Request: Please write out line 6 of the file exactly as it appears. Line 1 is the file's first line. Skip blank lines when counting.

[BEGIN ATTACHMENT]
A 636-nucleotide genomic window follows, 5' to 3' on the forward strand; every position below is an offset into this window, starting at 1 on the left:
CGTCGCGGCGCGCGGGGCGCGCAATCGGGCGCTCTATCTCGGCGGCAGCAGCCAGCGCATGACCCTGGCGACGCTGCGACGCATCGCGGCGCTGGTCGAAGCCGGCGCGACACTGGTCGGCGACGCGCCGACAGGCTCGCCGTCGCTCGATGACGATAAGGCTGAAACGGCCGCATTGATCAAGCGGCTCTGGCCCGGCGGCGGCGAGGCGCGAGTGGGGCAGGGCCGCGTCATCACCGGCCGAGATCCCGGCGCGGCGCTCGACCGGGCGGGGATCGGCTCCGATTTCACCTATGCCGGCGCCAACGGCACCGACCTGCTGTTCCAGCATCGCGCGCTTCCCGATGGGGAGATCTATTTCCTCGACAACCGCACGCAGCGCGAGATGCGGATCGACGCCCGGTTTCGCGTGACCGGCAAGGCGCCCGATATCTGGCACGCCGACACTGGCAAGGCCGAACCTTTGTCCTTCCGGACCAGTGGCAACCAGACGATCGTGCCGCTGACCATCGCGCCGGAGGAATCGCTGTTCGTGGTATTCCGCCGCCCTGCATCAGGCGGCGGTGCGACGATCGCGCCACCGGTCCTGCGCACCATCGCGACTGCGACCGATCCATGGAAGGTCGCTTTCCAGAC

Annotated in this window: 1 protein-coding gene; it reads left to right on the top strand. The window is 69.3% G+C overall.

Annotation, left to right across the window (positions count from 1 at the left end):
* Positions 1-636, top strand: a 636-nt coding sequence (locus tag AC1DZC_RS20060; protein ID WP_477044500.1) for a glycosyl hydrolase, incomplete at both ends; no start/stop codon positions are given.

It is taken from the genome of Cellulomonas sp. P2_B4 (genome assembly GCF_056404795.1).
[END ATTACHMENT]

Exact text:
It is taken from the genome of Cellulomonas sp. P2_B4 (genome assembly GCF_056404795.1).